Street Sign


Today we experienced Cuban free enterprise … at its best? … or to the extent possible?  Hard to tell.  It was marked on the map as the Mercado Agropecuario  El Rio, or the Commercial Center.   On the ground it was a gated plot with several rows of small blue-green wooden stalls selling local produce.  At home we would probably call it the Farmer’s Market.   The market opens at 5 AM every day for two hours, and again in the afternoon. We got there in the early afternoon and overall it was a very low key operation.  But I can picture it filled with hundreds of people and pickpockets (the guidebook warned!), as well. 

Onions and garlic were plentiful.  Perhaps they are in season, perhaps they are just a favorite local crop.  A few stalls sold more exotic items such as small packages of fresh or dried herbs, sauces, apples, pineapples, tomatoes, soaps, bananas, flowers.  Dogs roamed in between the stalls and a few people busied themselves cleaning or stacking items.  In so many ways this market was a glimpse of what the future might bring.  A freer or even free market economy with an overlay of socialist ideas, following in the Chinese footsteps, perhaps?  The owners of a few stalls seem to want to indicate their loyalty to the old system in spirit even though they were subverting it in practice by putting up some affirmative socialist slogans in the back of their stalls.  In other ways this market was a pathetic example how little is happening and how few things are available despite the socialist belt loosening a bit.

Camaguey is another one of those towns built back in the days to confuse the pirates and the British with weird street angles, dead ends, unexpected turns, etc.  It is so bad, that somebody had the kind foresight to put up some walking-route signs for the increasing number of confused tourists.  We dutifully checked off about 8 of the 10 historical plazas, each lined with a church, some mansions, a museum, a monument, a restaurant, or some other things of note.  The older plazas date from the 1700’s, most everything else from the early 1900’s but a few structures actually go back to the 1500’s.  Quite amazing.  Just like Havana, Cienfuegos, and Trinidad, the entire city has been declared a UNESCO protected ensemble.

What stood out in the Plaza del Carmen was the addition of life size, realistic, contemporary bronze sculptures: a man was pushing a cart of water jars, three women were gossiping, an old man was reading the newspaper, a couple was smooching.  That was a breath of fresh air and a great way to go beyond the air of stagnation that goes hand in hand with preservation.  Well done!

Some things remain, but others have definitely changed over time.  No Beatles in the 60’s.  That was treason.  Today though, right around the corner from us is a popular beer garden called “Yesterday”.  If that is not enough of a Beatle reference, picture the entire Beatles band memorialized in life size bronzes on stage!  Just the expense is mind boggling, let alone the implications.  Who had the money for something like this?!  Who would or would not regulate if anything like this is appropriate?  I wish I knew. 

Camaguey’s colonial feel is different from the other colonial towns.  It is lacking the ostentatious villas and palaces of Cienfuegos and it is lacking the charming cobble-stone streets of Trinidad.  It is also lacking the one big plaza; the plaza Mayor, which provides the focal point of so many other towns.  What is most noticeable is the large number of churches.  Each of them provides an excuse for another plaza.  And the city is dotted with church towers, some of them accessible for beautiful views across town.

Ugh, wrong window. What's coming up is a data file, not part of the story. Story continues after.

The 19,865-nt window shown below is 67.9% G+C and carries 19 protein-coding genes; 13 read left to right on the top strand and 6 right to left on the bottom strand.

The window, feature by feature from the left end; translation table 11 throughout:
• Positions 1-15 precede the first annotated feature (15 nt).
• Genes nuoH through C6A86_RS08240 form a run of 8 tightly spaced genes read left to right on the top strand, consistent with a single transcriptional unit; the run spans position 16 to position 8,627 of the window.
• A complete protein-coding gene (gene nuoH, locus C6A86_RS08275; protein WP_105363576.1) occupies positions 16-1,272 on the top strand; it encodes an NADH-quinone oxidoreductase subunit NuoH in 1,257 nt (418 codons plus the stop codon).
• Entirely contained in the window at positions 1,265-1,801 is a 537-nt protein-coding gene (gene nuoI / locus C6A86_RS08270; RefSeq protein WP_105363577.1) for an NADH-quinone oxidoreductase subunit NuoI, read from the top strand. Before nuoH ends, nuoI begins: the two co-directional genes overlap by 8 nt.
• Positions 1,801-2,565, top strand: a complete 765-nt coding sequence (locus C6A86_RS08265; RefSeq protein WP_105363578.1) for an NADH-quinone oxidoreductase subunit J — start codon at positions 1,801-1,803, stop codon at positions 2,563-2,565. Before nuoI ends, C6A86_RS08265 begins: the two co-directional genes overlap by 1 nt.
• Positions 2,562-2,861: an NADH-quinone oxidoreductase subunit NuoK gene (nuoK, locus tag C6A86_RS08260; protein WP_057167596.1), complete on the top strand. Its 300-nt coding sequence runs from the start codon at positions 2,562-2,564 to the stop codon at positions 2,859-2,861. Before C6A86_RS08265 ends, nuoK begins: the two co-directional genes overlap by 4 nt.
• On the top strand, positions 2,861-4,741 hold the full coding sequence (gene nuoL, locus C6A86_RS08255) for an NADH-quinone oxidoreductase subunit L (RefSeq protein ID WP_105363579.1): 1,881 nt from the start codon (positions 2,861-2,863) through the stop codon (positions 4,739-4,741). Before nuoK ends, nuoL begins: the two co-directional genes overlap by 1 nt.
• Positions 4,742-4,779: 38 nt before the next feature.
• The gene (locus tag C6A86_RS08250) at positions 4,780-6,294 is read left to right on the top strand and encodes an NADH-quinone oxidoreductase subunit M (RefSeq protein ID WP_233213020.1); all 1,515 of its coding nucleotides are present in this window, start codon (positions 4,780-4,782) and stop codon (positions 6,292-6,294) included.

The churches are surprisingly sparsely decorated in comparison with Mexican Baroque churches.  Is that due to the difference in local wealth?  I have my doubts.  Even in the poorest countries the Church has always been able to extract riches from its population.  I wonder if it is due to a different denomination or a different sensibility of Christianity that was practiced here, or if some of the wealth was stripped under early communist rule.  If I only had google….!

Windows and doors as well as crumbling walls and textures provide photo opportunities everywhere in Cuba.  But one tiny unique feature of Camaguey, easily overlooked, was some old copper street signs which in addition to the names of the people also displayed their heads in small bronze medallions.  We stumbled across a few.  I wish I had the time to search out more.  It would have been cool to trace them and to combine them into a poster of little heads along with some information of who they are. 

Many of the city plazas are spots of wifi access provided for cheap by the government.  What costs us foreigners $3 and $10 dollars (1/5 hours of wifi access), costs the locals 3 and 10 pesos.  Here it is possible to skype, to text, to check the internet (the limited access there is).  Old and young gather.  The lucky ones who live near the plaza can go to their roof tops or sit at their doorsteps to tap into the action.  It is quite a sight.

One day is definitely enough to explore Camaguey.  But when I planned this trip, that was hard to gauge.  I gave every city 3-4 days, to avoid rushing.  This is the first time I wish we could have moved on the next day.

Oh well.  We will have a slow day.  Not a bad idea once in a while.  And I have to say, because of the heat and because we are on our feet every day, we easily sleep 9 and even 10 hours when we have a chance.

Good night.

2 comments so far

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  1. Thanks for all the pictures!

  2. You always manage to find some special things wherever you go, even on a rather slow day. Markets are always one of my favorite stops where I can usually find a surprise or two.